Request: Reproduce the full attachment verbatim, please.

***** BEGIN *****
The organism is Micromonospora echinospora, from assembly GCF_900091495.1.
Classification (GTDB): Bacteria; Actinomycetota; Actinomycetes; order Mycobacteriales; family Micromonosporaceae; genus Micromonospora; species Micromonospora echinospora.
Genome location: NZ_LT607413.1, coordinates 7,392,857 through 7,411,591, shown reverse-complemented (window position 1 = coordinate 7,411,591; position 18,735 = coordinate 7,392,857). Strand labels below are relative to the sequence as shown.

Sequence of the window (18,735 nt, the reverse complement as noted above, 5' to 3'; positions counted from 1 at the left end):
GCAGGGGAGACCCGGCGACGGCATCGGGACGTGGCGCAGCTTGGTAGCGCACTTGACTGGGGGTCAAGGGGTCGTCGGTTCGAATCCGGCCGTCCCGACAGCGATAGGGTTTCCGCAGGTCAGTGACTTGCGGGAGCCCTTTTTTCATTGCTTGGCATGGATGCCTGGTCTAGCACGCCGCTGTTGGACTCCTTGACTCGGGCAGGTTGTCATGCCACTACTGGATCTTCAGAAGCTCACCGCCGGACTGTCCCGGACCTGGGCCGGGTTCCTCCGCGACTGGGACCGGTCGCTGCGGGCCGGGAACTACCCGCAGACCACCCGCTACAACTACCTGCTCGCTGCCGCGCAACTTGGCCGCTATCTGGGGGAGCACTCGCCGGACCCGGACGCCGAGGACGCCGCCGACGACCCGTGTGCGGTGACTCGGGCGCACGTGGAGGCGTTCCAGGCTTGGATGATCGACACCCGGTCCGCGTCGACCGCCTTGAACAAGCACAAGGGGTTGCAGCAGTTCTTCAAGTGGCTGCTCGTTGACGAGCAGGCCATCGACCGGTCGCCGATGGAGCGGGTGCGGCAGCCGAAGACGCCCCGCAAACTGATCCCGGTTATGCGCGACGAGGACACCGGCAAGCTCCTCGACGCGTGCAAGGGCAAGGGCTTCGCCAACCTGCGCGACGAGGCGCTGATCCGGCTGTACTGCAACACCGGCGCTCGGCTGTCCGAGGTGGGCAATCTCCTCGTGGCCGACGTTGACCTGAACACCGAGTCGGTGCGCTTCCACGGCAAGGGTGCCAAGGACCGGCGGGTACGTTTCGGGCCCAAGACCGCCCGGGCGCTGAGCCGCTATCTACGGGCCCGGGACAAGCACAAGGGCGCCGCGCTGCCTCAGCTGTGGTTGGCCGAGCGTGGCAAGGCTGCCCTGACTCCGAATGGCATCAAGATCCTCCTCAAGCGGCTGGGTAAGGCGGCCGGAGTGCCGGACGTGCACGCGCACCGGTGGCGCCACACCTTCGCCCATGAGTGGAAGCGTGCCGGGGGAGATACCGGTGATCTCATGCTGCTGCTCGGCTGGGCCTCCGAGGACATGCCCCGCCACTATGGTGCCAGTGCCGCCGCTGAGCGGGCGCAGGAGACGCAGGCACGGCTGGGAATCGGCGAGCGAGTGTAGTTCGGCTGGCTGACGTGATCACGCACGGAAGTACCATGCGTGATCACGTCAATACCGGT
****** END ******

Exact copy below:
The organism is Micromonospora echinospora, from assembly GCF_900091495.1.
Classification (GTDB): Bacteria; Actinomycetota; Actinomycetes; order Mycobacteriales; family Micromonosporaceae; genus Micromonospora; species Micromonospora echinospora.
Genome location: NZ_LT607413.1, coordinates 7,392,857 through 7,411,591, shown reverse-complemented (window position 1 = coordinate 7,411,591; position 18,735 = coordinate 7,392,857). Strand labels below are relative to the sequence as shown.

Sequence of the window (18,735 nt, the reverse complement as noted above, 5' to 3'; positions counted from 1 at the left end):
GCAGGGGAGACCCGGCGACGGCATCGGGACGTGGCGCAGCTTGGTAGCGCACTTGACTGGGGGTCAAGGGGTCGTCGGTTCGAATCCGGCCGTCCCGACAGCGATAGGGTTTCCGCAGGTCAGTGACTTGCGGGAGCCCTTTTTTCATTGCTTGGCATGGATGCCTGGTCTAGCACGCCGCTGTTGGACTCCTTGACTCGGGCAGGTTGTCATGCCACTACTGGATCTTCAGAAGCTCACCGCCGGACTGTCCCGGACCTGGGCCGGGTTCCTCCGCGACTGGGACCGGTCGCTGCGGGCCGGGAACTACCCGCAGACCACCCGCTACAACTACCTGCTCGCTGCCGCGCAACTTGGCCGCTATCTGGGGGAGCACTCGCCGGACCCGGACGCCGAGGACGCCGCCGACGACCCGTGTGCGGTGACTCGGGCGCACGTGGAGGCGTTCCAGGCTTGGATGATCGACACCCGGTCCGCGTCGACCGCCTTGAACAAGCACAAGGGGTTGCAGCAGTTCTTCAAGTGGCTGCTCGTTGACGAGCAGGCCATCGACCGGTCGCCGATGGAGCGGGTGCGGCAGCCGAAGACGCCCCGCAAACTGATCCCGGTTATGCGCGACGAGGACACCGGCAAGCTCCTCGACGCGTGCAAGGGCAAGGGCTTCGCCAACCTGCGCGACGAGGCGCTGATCCGGCTGTACTGCAACACCGGCGCTCGGCTGTCCGAGGTGGGCAATCTCCTCGTGGCCGACGTTGACCTGAACACCGAGTCGGTGCGCTTCCACGGCAAGGGTGCCAAGGACCGGCGGGTACGTTTCGGGCCCAAGACCGCCCGGGCGCTGAGCCGCTATCTACGGGCCCGGGACAAGCACAAGGGCGCCGCGCTGCCTCAGCTGTGGTTGGCCGAGCGTGGCAAGGCTGCCCTGACTCCGAATGGCATCAAGATCCTCCTCAAGCGGCTGGGTAAGGCGGCCGGAGTGCCGGACGTGCACGCGCACCGGTGGCGCCACACCTTCGCCCATGAGTGGAAGCGTGCCGGGGGAGATACCGGTGATCTCATGCTGCTGCTCGGCTGGGCCTCCGAGGACATGCCCCGCCACTATGGTGCCAGTGCCGCCGCTGAGCGGGCGCAGGAGACGCAGGCACGGCTGGGAATCGGCGAGCGAGTGTAGTTCGGCTGGCTGACGTGATCACGCACGGAAGTACCATGCGTGATCACGTCAATACCGGT